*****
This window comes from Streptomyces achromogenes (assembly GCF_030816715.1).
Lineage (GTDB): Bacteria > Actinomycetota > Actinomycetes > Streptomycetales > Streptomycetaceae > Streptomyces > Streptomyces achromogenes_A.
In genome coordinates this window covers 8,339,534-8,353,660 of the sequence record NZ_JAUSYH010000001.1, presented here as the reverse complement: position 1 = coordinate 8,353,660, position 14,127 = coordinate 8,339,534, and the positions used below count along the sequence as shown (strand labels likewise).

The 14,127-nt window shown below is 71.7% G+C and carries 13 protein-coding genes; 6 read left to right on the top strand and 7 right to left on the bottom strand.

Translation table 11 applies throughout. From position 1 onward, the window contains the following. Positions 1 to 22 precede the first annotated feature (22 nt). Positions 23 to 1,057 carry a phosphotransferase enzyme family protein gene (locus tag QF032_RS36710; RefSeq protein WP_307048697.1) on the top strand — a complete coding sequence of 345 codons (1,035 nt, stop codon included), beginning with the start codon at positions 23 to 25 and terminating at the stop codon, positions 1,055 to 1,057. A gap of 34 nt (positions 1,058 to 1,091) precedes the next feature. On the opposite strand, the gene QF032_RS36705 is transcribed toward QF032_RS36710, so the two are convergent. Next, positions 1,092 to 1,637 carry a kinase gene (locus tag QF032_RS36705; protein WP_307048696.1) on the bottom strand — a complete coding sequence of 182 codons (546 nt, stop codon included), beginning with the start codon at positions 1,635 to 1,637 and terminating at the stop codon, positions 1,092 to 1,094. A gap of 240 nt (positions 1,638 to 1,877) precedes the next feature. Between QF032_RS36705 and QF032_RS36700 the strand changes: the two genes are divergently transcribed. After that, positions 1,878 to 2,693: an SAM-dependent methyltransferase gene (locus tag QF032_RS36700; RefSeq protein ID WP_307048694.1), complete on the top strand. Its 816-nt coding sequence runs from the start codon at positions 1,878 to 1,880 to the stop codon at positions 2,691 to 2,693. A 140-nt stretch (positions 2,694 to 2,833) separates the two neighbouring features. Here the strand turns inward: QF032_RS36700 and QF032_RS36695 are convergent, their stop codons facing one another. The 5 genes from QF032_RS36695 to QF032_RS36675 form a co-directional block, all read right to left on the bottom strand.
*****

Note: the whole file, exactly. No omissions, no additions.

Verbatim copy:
This window comes from Streptomyces achromogenes (assembly GCF_030816715.1).
Lineage (GTDB): Bacteria > Actinomycetota > Actinomycetes > Streptomycetales > Streptomycetaceae > Streptomyces > Streptomyces achromogenes_A.
In genome coordinates this window covers 8,339,534-8,353,660 of the sequence record NZ_JAUSYH010000001.1, presented here as the reverse complement: position 1 = coordinate 8,353,660, position 14,127 = coordinate 8,339,534, and the positions used below count along the sequence as shown (strand labels likewise).

The 14,127-nt window shown below is 71.7% G+C and carries 13 protein-coding genes; 6 read left to right on the top strand and 7 right to left on the bottom strand.

Translation table 11 applies throughout. From position 1 onward, the window contains the following. Positions 1 to 22 precede the first annotated feature (22 nt). Positions 23 to 1,057 carry a phosphotransferase enzyme family protein gene (locus tag QF032_RS36710; RefSeq protein WP_307048697.1) on the top strand — a complete coding sequence of 345 codons (1,035 nt, stop codon included), beginning with the start codon at positions 23 to 25 and terminating at the stop codon, positions 1,055 to 1,057. A gap of 34 nt (positions 1,058 to 1,091) precedes the next feature. On the opposite strand, the gene QF032_RS36705 is transcribed toward QF032_RS36710, so the two are convergent. Next, positions 1,092 to 1,637 carry a kinase gene (locus tag QF032_RS36705; protein WP_307048696.1) on the bottom strand — a complete coding sequence of 182 codons (546 nt, stop codon included), beginning with the start codon at positions 1,635 to 1,637 and terminating at the stop codon, positions 1,092 to 1,094. A gap of 240 nt (positions 1,638 to 1,877) precedes the next feature. Between QF032_RS36705 and QF032_RS36700 the strand changes: the two genes are divergently transcribed. After that, positions 1,878 to 2,693: an SAM-dependent methyltransferase gene (locus tag QF032_RS36700; RefSeq protein ID WP_307048694.1), complete on the top strand. Its 816-nt coding sequence runs from the start codon at positions 1,878 to 1,880 to the stop codon at positions 2,691 to 2,693. A 140-nt stretch (positions 2,694 to 2,833) separates the two neighbouring features. Here the strand turns inward: QF032_RS36700 and QF032_RS36695 are convergent, their stop codons facing one another. The 5 genes from QF032_RS36695 to QF032_RS36675 form a co-directional block, all read right to left on the bottom strand.